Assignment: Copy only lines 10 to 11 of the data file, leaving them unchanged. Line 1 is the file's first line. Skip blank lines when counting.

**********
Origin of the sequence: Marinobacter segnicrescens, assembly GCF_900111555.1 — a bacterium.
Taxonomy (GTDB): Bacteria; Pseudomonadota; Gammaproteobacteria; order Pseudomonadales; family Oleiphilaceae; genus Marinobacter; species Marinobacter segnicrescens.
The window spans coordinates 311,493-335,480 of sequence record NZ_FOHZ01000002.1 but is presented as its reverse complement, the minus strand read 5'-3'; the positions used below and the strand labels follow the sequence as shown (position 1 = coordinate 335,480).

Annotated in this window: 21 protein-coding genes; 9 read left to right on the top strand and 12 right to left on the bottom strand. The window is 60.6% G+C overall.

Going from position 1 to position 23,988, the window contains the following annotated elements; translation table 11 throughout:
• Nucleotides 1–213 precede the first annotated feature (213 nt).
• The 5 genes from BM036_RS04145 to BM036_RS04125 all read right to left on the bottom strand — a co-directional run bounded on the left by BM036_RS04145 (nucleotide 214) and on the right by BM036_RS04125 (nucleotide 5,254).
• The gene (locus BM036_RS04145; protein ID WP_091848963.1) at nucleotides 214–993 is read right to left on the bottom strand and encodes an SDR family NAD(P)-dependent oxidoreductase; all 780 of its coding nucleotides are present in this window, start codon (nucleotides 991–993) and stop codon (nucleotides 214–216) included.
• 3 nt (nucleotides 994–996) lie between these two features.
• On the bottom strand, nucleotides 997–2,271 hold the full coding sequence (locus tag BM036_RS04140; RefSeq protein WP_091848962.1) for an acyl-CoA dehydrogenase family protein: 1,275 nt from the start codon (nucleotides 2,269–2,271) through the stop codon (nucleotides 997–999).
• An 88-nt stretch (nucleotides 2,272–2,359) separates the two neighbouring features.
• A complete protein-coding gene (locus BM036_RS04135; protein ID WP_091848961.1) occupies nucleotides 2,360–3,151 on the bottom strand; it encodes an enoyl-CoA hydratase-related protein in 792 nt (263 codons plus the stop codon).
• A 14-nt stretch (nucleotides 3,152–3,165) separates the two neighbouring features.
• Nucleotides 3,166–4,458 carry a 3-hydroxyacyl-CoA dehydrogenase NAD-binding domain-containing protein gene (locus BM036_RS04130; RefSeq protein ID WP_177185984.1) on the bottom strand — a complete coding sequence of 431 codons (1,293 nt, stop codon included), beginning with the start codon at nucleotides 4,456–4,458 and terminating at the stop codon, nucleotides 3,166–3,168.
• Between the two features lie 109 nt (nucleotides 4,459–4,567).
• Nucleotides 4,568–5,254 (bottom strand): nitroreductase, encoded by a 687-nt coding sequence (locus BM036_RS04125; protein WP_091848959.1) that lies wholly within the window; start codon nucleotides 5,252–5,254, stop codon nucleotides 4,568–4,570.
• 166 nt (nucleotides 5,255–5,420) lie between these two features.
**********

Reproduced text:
• On the bottom strand, nucleotides 997–2,271 hold the full coding sequence (locus tag BM036_RS04140; RefSeq protein WP_091848962.1) for an acyl-CoA dehydrogenase family protein: 1,275 nt from the start codon (nucleotides 2,269–2,271) through the stop codon (nucleotides 997–999).
• An 88-nt stretch (nucleotides 2,272–2,359) separates the two neighbouring features.